Saturday, April 16, 2011
The writer Ayn Rand and others have offered a homily for the rich as justification for their good fortune and their natural right to hold on to it and increase it. It's a saying, something like this: "No one has the right to take from me what is mine and give it to others, especially those who are poor." Followers of this belief argue that governments have no business trying to redistribute wealth. As an example, Medicare is a program that provides needed medical services and care to many elderly persons who otherwise could not afford them. Thus, it is a government activity that redistributes wealth and ought not exist. Mr. Ryan's budget takes away medical services from those most in need and thereby serves to correct an activity that redistributes wealth.
Mr. Ryan's budget also reduces the tax rate on the wealthy. This reduction reduces the redistribution of wealth. Many other features of the budget aim to accomplish the reduction, at least, if not the end to any redistribution of wealth by the government.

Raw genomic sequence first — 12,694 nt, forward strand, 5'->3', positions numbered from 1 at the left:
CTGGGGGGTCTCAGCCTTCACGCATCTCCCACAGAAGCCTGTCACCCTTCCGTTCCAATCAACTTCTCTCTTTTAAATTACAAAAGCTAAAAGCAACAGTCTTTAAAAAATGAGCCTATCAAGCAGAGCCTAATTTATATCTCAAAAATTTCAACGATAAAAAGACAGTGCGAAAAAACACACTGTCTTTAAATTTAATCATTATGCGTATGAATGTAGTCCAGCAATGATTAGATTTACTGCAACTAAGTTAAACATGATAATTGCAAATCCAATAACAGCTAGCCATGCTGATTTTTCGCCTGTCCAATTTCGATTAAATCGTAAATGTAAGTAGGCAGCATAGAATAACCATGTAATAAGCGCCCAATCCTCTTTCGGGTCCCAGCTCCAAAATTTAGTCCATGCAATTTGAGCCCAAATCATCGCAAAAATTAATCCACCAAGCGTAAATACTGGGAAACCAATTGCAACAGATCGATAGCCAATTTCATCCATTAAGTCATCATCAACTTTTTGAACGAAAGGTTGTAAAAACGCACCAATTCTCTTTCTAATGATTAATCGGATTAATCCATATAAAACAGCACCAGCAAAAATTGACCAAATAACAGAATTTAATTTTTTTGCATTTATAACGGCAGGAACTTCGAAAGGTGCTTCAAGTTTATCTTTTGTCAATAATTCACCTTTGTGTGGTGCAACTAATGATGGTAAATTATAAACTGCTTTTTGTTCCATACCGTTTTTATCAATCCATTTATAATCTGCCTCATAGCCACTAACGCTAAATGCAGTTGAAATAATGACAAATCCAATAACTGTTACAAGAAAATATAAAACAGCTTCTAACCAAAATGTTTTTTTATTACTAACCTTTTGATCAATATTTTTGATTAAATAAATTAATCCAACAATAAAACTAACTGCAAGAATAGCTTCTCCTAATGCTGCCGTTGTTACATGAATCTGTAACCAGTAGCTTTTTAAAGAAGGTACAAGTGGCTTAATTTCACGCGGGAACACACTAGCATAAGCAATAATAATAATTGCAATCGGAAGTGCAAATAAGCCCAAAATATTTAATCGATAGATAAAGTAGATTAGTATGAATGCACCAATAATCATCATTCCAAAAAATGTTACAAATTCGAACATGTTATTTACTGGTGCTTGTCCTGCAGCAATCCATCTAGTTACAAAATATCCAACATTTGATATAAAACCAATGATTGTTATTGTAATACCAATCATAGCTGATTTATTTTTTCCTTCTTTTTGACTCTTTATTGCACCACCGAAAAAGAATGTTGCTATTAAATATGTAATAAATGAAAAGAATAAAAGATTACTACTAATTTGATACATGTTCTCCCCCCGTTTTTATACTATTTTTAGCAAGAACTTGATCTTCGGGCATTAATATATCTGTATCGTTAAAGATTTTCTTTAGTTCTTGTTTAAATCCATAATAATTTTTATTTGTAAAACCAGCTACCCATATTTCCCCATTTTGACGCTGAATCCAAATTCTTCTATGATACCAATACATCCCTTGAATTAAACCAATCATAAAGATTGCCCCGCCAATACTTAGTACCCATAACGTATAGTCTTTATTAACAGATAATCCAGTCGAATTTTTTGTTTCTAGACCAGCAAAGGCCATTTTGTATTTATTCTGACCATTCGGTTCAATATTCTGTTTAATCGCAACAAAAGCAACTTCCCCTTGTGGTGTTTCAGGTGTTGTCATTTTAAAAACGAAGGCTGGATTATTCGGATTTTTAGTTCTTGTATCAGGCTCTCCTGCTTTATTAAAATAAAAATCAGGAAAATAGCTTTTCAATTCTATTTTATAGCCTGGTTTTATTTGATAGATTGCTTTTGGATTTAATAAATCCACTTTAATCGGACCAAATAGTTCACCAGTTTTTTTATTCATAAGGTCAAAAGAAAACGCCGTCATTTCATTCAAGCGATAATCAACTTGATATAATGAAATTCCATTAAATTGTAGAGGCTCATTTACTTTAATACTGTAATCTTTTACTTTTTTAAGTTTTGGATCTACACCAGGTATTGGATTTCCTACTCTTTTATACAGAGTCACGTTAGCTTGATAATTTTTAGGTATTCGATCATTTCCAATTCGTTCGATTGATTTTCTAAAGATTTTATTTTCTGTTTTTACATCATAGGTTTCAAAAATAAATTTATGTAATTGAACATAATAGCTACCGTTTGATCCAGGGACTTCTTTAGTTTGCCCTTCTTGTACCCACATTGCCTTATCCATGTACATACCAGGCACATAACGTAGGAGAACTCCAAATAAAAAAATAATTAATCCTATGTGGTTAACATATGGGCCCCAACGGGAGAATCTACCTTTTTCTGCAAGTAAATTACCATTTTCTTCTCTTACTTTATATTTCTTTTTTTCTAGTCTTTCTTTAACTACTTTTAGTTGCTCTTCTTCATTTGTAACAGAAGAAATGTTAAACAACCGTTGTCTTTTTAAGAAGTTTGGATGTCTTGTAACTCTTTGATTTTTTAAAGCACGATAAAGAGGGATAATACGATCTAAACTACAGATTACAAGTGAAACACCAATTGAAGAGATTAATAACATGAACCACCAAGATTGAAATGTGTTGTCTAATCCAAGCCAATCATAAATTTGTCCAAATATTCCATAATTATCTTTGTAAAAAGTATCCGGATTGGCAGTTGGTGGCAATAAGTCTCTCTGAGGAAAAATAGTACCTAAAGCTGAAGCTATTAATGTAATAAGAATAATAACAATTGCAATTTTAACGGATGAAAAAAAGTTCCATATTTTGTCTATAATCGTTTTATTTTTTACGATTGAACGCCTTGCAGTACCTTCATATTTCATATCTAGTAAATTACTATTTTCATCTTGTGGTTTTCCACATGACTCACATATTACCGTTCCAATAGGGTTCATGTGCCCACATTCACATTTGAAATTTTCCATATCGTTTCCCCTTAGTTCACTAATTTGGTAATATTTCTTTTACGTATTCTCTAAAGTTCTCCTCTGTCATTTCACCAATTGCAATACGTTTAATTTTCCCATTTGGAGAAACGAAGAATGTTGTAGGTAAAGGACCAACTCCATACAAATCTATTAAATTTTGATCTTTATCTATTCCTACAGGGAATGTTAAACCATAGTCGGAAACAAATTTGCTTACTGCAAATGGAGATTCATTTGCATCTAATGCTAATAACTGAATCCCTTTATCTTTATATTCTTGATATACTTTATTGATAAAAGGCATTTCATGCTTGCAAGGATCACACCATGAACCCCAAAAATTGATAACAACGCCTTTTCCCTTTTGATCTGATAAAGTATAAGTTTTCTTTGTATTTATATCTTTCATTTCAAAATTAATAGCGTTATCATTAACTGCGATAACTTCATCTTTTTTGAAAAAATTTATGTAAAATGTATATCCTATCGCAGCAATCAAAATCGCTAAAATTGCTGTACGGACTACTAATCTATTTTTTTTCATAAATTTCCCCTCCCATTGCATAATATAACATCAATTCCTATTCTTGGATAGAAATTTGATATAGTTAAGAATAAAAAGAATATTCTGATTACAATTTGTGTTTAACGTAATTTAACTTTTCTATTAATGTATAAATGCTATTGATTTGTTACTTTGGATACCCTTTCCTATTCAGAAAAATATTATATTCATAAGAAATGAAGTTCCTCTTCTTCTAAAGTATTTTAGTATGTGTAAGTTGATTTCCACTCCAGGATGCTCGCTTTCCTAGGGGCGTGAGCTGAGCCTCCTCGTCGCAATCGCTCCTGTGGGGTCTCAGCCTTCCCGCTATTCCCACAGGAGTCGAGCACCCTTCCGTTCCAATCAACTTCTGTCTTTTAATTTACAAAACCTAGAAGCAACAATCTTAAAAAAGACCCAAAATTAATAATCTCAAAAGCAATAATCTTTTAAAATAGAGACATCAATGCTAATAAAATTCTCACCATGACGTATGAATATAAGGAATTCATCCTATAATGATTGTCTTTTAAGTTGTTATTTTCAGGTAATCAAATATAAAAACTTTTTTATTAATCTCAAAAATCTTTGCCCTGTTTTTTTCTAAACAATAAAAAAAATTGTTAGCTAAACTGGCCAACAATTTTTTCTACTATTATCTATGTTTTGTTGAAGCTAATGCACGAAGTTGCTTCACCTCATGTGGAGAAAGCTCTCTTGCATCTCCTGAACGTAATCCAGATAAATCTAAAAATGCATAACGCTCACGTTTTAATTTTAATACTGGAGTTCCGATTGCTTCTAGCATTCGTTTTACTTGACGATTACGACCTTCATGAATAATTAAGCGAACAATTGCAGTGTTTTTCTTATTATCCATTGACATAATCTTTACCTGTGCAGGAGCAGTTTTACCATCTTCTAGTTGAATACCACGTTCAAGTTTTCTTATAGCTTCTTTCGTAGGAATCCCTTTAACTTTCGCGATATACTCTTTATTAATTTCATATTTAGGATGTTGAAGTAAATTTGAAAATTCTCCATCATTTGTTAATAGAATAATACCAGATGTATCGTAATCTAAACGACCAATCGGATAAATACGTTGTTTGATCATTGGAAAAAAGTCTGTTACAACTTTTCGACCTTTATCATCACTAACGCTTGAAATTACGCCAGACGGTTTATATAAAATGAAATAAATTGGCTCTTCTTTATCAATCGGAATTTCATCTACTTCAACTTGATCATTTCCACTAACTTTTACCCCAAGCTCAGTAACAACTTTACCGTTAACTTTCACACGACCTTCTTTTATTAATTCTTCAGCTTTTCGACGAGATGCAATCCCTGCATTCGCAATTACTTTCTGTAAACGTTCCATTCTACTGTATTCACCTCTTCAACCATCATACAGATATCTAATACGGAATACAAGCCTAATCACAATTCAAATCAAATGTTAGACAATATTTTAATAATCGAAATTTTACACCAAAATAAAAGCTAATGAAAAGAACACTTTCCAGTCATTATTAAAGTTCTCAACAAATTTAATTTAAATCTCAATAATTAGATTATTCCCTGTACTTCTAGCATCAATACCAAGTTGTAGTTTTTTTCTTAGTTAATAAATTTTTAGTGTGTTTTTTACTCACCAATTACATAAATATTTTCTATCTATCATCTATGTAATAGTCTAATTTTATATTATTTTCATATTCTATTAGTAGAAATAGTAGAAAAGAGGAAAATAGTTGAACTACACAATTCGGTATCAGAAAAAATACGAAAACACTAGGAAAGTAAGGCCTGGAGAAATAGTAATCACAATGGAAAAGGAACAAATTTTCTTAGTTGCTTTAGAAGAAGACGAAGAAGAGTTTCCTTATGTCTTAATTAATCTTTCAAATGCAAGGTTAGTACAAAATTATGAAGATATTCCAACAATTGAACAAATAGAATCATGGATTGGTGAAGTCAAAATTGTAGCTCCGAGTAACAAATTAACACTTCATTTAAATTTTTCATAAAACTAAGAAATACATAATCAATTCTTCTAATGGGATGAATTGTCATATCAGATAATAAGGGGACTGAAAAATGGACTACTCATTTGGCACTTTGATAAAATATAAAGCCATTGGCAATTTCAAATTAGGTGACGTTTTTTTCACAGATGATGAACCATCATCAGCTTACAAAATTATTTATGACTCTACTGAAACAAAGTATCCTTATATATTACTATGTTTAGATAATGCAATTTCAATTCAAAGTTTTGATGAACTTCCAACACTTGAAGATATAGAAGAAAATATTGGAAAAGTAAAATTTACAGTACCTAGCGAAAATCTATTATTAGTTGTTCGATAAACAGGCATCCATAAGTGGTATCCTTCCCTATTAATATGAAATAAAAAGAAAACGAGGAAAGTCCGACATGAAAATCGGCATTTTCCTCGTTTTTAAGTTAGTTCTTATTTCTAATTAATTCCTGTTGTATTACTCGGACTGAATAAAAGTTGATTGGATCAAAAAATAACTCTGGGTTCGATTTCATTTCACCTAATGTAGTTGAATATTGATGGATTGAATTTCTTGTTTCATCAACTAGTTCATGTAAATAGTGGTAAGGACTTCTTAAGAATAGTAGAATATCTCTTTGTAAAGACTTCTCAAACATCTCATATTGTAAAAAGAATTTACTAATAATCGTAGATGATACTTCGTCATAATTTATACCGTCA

My own opinion is exactly the opposite of Ayn Rand's. It is obvious to me that one of the most important functions of government is to redistribute wealth - to discourage the accumulation of great fortunes by a few individuals while the rest of the population gets no share in the total increase in wealth of the nation. This accumulation of additional wealth by the few and the stagnation of the fortunes of everyone else has been occurring for the past thirty or more years in our country. It is time for government to take strong measures to stop this concentration of wealth at the top and redistribute at least some of it so that the rest of us can enjoy improves and enhanced services from our government. Rather than converting Medicare to a voucher program where senior citizens buy health insurance from private insurers government should plan to improve the existing medicare system to achieve more efficiency and an adequate mechanism for funding. More taxes, of course for the funding, and incentives to encourage medical care providers and drug companies to provide their services in more effective and economical ways are needed reforms. Certainly not vouchers!